Persian, or in a more politically accurate term, Iranian, cuisine dates back to the ancient time when fierce Persian warriors brandished their swords against the sculpture-bodied Greeks, when God did not exist and Jesus was yet to be borne. Thanks to centuries of gastronomic tradition, no doubt has Persian food been so influential to many others of its neighbouring civilisations. These influences stretched, interestingly enough, as far as Thailand where many ancient courtly cookbooks documented a Biryani as Persian fried rice.
Fast-forwarding to London 2011, Persian cuisine is not as much of a trend but a gastronomic obscurity misrepresented by the ready availability of kebab shops where punters do not realise the thing they grab ‘n go comes from centuries of tradition. I was one of those lacking that sort of awareness, honestly, until my other bib decided to have his holiday in Iran a couple of years ago. Food-wise, I would categorise Persian dishes into four kinds: the dip/paste, the grill, the stew, and the supersweet. The first two kinds are not too far off from Labanese cuisine, though I find Persian to be richer when it comes to applying spices and herb. No surprise as the Persian empire was the epicentre of spice trade and gateway to gloomy Europe.
I’d like to tuck in now but just before doing so I’d like to accredit these selections of Persian restaurants to comeconella who was so kind recommending me a handful. Here are them ones I made it to.
My equation: Holloway Road + Archway + Cheap Eat = Far + Not Worth It.
But, as it turned out, my equation was false. This subdued venue – not charming or attractive or gimmicky in any way – was the milestone of Northern Persian cooking in London. Note Gilak is the name of one of the northern regions in Iran. The service, though laissez faire, was efficient enough and the staff very knowledgeable.
My starter of Boorani e Aubergine was rustic. This was a dish of smoked aubergines with garlic and yoghurt. Smoky with a hint of bitterness and sourness from the yoghurt providing intriguing flavour contrast. I wiped the plate clean with their paper thin sheet of bread. Very crispy.
Two main courses – yes I decided to risk obesity – followed. First, the Kabab Koobideh, which I specifically asked to have the bread garnish opted out; and second, Khoresht Anarbij, a more regional dish of lamb meat balls in mixed herbs, walnuts, onion and sour pomegranate sauce. The kebab was tender and had this little meaty bounce. The proportion of spice, meat and fat was also spot on. The portion, as I imagined it would arrive with bread, could have been massive and make a meal itself. Yet, the price tag was as low as £6.95!! The stew dish was also exceptional. Aromatic, herbal and with refreshing, fruity-licious acidity from pomegranate. This, as I was informed, was from northern Iran where walnuts and pomegranates were key cooking ingredients. The lamb balls were also to die for. The dish was accompanied with a gigantic plate of saffron rice that oozed a viciously mouth-watering earthy aroma even if you stood a metre or so away.
The savoury dishes were real success, so I was brave enough to request two desserts. Unlike many other Middle Eastern restaurants where only Baklava was on the menu, the list of desserts at Gilak was impressivd. My saffron ice cream with pistachio called Bastani was good. Too much of saffron, I’d have to say, and a little too light on the creamy texture and sweet flavour. The Zolbia Bamyeh – deep fried flour and egg based dough soaked in rose water syrup – was a little one dimensional. That said, the syrup wasn’t quite rosy fabulous. It was sweet, sweet, sweet and that’s about it. Whatsoever not bad but it did not deliver the similar WOW factor as the savoury dishes.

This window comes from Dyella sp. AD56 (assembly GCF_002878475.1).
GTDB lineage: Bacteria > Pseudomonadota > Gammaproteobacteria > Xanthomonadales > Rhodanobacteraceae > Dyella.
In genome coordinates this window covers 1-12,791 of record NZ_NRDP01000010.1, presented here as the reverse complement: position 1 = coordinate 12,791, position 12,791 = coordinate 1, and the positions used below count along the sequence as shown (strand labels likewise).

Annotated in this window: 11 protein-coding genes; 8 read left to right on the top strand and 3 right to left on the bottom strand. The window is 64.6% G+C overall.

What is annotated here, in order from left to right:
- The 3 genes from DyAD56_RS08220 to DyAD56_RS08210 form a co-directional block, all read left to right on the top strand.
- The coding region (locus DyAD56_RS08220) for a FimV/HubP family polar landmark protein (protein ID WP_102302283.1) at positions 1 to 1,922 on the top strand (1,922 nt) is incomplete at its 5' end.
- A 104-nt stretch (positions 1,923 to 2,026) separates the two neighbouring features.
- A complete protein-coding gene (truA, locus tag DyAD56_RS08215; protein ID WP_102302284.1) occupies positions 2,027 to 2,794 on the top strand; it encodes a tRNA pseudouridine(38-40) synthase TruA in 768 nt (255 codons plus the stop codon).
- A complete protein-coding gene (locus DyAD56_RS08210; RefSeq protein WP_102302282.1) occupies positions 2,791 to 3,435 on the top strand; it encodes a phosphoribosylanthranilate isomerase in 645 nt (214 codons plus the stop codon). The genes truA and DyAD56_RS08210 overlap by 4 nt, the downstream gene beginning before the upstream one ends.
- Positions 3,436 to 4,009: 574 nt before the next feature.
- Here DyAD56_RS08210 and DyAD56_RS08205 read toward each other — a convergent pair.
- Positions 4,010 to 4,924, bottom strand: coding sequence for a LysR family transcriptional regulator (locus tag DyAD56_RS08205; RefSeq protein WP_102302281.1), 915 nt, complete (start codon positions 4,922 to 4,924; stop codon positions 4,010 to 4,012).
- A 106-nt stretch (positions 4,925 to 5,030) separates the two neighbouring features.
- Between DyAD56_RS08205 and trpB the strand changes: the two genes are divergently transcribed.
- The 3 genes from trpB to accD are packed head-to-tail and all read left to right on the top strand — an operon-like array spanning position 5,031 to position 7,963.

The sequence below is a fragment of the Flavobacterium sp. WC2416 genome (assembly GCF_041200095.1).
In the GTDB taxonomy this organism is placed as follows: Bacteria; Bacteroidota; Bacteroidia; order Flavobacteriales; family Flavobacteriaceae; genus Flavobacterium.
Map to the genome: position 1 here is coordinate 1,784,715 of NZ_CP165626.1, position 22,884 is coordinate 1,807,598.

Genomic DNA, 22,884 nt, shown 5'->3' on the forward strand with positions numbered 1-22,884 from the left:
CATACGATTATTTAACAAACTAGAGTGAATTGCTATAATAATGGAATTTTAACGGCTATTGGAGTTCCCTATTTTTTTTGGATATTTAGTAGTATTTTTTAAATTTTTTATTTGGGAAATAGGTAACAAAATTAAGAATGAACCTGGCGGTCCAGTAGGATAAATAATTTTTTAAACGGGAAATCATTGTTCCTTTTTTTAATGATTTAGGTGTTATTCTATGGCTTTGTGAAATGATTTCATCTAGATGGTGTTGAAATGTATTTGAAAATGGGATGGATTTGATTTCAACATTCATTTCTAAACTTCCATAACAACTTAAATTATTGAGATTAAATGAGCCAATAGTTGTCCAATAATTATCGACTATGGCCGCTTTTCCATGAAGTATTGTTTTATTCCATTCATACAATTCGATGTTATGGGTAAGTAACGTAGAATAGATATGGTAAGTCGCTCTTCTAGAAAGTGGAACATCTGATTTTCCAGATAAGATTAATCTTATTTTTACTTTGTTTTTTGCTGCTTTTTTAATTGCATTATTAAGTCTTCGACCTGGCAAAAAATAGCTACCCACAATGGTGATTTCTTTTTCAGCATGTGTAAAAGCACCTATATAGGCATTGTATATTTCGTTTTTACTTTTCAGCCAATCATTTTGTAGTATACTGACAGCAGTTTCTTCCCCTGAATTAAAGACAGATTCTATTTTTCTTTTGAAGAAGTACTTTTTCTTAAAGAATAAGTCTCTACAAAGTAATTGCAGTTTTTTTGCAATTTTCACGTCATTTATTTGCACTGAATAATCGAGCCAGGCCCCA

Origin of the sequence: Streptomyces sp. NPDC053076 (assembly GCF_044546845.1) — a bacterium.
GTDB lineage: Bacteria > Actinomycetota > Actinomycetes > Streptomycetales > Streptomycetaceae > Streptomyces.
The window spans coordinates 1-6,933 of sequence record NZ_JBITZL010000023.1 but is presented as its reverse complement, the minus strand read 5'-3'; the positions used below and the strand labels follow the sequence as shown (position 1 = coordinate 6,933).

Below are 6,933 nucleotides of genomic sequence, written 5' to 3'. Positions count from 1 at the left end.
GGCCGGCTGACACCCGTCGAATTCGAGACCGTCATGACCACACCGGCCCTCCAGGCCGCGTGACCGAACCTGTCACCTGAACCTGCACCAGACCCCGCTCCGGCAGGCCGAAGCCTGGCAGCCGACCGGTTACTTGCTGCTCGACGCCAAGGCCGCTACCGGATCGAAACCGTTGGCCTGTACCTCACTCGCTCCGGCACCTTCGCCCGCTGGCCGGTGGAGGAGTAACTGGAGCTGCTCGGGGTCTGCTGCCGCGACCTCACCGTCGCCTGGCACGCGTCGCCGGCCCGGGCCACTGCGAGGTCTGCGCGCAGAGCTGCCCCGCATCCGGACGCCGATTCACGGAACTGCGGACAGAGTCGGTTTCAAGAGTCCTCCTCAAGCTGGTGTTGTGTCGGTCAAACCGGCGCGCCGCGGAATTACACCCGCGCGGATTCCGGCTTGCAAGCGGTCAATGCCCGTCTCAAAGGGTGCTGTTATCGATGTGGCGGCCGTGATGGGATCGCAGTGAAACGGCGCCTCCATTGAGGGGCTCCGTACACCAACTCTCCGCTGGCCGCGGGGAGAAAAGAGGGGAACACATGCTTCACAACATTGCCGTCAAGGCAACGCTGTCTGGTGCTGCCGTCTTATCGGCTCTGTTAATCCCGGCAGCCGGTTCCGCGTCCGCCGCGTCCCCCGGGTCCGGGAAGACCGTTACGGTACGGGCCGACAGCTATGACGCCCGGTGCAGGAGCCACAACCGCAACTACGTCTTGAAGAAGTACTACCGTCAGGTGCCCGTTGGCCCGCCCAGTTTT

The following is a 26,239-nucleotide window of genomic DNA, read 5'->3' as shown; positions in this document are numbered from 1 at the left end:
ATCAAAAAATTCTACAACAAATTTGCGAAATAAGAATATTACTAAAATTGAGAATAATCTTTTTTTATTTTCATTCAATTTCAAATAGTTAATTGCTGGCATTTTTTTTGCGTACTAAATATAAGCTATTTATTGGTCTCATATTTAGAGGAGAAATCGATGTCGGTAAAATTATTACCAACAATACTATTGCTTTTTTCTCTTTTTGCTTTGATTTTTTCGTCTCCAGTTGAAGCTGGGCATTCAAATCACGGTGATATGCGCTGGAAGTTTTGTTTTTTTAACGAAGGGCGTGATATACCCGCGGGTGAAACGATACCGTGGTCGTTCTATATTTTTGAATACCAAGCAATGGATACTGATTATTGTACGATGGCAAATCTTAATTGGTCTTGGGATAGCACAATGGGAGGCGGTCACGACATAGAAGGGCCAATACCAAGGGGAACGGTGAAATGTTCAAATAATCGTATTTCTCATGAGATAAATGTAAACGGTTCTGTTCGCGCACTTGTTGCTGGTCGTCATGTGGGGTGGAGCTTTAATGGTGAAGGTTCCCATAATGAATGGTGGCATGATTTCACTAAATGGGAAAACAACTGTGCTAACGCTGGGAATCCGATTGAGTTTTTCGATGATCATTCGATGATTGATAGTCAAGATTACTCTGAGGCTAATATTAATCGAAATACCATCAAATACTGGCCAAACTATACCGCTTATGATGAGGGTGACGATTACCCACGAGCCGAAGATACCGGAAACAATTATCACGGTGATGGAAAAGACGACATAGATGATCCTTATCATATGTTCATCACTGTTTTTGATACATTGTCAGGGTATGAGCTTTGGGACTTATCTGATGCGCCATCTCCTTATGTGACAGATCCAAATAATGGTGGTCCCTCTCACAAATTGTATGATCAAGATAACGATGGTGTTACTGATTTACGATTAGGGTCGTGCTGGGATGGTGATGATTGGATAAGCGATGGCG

My other Persian detour Colbeh was just off Edgware Road. My other bib took me there years ago but it was too dark for me to realise where I was actually taken, too. Worse? The better half couldn’t remember the route back to the place… Thanks to our own incompetence, Colbeh had remained a mystery for two years!!
And I had been dying to return to the place. Not particularly for the food but for their freshly made “naan” bread in Colbeh’s own fiery clay oven situated at the front of the restaurant. These were their bread making essentials. And seriously, I couldn’t quite take my eyes of the guy’s doughs.
My bread arrived larger than a fat boy’s belly. Despite its thin appearance, it had this wonderful crispy skin which broke way to the spongy and chewable core. To go with the bread was this tiny portion of Mirza Ghasemi, a dip of grilled aubergine, tomato, garlic and egg. It was smoky, sour and creamy. Decent but not as bold as dishes at Gilak.
My stew main course of Chelo Khoresh Gheymeh – AKA lamb and split peas in tomato sauce with pickled lemon – was delectable. The dominant flavour was that of varying degrees of acidity from the tomato and the lemon. The lamb was falling apart at first bite and the peas added amusing texture. This came with saffron rice, which was less fragrant than the version at Gilak. Am I seriously bumming Gilak too much!? In hindsight, a faggot joke might not be appropriate here as they might still be killing gays in the Middle East?
The desserts. There were still some few interesting dishes on the menu but on ordering only Baklava was available. Why wouldn’t they just tell me this instead of handing over the menu? Never mind. Baklava it was..
F**king awesome. Was I allowed to be gay and say “f**k” in an Iranian restaurant? Still, Colbeh’s baklava was truly divine. The right amount of syrup, the crispy pastry and above all else it tasted so fresh. It surpassed them amazing ones at Beirut Express and Green Valley Supermarket. I ain’t joking, yeah!
My head rating for Gilak and Colbeh says, “9 and 7 out of 10″.
My heart rating in the same order says, “8 and 8 out of 10″.
663 Holloway Road
Tel. 020 7272 1692
6 Porchester Place
Tel. 020 7706 4888